On a Saturday evening in September, just after her band had finished an opening outdoor set, the rain became Shirlette Ammons' biggest booster.
In 2012, the third Hopscotch became the first—and to date, only—Hopscotch to be seriously hindered by weather. The infectious New York disco outfit Escort were setting up on the festival's biggest stage in Raleigh City Plaza, getting ready to open for the legendary live hip-hop band The Roots. And then the skies opened: Escort fled the stage. The audience rushed from the city streets.
When the weather settled down, time constraints forced Escort to scrap their set, meaning that Shirlette and the Dynamite Brothers—a dynamo collaboration between the charismatic Durham emcee and the muscular funk-rock band—could say they served as direct support for The Roots, even if it wasn't intentional and even if the headliners took the stage an hour later than expected.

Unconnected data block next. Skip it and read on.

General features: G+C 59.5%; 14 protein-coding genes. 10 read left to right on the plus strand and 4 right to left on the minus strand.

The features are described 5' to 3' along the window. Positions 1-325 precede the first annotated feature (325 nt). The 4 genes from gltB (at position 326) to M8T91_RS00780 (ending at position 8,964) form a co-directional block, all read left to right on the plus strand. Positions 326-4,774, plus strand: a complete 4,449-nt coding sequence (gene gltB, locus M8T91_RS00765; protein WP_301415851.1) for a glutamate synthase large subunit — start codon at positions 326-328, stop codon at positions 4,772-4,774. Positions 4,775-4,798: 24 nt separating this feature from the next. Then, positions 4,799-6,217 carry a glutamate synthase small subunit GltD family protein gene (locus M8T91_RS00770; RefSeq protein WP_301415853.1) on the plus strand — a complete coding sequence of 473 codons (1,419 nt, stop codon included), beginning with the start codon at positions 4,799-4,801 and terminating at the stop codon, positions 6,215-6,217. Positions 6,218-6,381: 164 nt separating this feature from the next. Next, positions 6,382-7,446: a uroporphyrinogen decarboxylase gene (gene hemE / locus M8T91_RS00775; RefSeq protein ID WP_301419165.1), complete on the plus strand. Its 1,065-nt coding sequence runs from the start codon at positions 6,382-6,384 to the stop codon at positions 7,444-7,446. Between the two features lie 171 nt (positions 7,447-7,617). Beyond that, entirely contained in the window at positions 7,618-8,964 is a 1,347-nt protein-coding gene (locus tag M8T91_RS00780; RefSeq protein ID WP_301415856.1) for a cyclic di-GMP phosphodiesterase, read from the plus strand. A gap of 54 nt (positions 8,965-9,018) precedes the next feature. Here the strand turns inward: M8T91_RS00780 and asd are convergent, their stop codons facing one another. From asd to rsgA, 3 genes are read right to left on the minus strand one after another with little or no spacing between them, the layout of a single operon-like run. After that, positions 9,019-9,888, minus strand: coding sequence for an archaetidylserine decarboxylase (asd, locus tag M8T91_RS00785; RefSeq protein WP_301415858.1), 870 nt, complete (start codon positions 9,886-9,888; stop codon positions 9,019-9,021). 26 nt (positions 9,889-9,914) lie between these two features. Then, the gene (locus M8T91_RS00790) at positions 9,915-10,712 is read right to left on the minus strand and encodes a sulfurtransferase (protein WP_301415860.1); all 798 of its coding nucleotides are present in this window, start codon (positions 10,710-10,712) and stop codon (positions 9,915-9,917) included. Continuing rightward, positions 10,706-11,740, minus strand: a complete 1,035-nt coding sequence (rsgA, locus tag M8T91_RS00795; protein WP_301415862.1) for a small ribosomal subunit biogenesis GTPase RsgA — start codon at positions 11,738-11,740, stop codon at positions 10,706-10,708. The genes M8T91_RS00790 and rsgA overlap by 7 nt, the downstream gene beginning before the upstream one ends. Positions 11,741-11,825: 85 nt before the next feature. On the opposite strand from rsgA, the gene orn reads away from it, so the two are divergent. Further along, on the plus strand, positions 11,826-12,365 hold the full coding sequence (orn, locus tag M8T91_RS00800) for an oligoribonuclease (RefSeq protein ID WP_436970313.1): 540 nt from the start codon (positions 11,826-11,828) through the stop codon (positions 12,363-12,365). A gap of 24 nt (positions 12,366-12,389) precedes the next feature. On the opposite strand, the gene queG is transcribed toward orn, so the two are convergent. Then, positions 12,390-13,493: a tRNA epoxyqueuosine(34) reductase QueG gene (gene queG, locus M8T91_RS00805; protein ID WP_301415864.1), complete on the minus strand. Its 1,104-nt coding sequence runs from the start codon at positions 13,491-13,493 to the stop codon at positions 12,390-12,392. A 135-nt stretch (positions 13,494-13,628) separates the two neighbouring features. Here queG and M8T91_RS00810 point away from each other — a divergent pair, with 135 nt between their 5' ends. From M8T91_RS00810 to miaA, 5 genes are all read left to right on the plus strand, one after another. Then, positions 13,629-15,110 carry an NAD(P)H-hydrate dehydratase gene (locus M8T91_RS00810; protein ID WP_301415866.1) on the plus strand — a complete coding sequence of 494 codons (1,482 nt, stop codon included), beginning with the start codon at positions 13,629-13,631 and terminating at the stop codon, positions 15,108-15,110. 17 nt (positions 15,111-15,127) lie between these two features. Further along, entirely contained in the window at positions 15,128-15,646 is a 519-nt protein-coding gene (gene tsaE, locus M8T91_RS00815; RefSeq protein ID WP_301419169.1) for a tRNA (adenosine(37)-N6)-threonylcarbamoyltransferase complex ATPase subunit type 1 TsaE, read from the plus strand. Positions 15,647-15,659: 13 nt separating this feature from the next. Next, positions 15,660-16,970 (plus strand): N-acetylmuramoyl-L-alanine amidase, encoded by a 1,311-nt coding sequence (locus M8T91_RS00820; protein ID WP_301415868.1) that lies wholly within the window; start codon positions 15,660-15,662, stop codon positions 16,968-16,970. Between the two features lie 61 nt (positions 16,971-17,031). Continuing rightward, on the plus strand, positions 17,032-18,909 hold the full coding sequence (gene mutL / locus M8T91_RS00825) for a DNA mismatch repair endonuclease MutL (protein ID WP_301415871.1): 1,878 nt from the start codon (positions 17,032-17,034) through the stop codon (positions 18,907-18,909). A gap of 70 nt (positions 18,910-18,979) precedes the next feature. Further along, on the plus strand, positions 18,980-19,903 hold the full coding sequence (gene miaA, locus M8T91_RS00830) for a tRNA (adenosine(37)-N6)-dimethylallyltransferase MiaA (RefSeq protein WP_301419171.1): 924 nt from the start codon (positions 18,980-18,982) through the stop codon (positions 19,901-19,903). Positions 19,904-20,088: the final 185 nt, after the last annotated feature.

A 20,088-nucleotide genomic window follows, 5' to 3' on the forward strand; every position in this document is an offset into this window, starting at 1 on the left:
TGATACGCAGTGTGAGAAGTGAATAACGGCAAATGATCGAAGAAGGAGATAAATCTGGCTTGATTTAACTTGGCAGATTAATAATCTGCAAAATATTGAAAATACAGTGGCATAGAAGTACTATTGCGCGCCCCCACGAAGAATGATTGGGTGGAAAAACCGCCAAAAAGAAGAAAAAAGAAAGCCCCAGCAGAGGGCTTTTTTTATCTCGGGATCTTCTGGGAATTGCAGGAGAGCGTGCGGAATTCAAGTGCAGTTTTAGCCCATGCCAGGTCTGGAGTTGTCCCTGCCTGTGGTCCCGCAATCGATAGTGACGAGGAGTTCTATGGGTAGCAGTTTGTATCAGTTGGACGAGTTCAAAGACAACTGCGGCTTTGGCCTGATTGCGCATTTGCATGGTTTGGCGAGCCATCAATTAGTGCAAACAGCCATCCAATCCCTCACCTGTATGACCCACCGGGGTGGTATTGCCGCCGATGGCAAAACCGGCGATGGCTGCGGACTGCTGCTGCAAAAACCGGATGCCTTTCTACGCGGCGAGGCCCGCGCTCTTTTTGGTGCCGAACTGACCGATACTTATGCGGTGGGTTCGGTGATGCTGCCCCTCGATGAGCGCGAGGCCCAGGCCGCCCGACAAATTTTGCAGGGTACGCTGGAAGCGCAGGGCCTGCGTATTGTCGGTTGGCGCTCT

"We ended up technically opening for The Roots after a huge rain delay," Ammons says two years later. "That looks pretty good on any hip-hop résumé."
Ammons took advantage of the happenstance placement, prowling the crowd to hand out postcards advertising the solo album she released the following year. And on the heels of their fiery and well-received set, they managed slots at a few smaller festivals and nabbed a few regional club gigs. It didn't change Ammons' career, but the scenario remains a point of pride and an incredible story.
During its first four years, Hopscotch has been lauded for many things, chief among them its positive impact on local music. The festival has operated as a satellite for bands in and around Raleigh, helping to transmit the strength of the area's musical network. It's an uncommon element for festivals of Hopscotch's size, too, a regional component that's been praised by The New York Times and Spin alike.
But what does it actually mean for the bands onstage? The festival's enormity—after consecutive years of more than 170 bands, they've slimmed to 139 this year—can make it seem like once acts from North Carolina secure a slot, they'll soon be on their way toward the top of the poster, toward national success. Still, many of Hopscotch's brightest local stars, such as Ammons, remain in much the same position as before their set; for others, though, it has provided the necessary boost for a burgeoning career.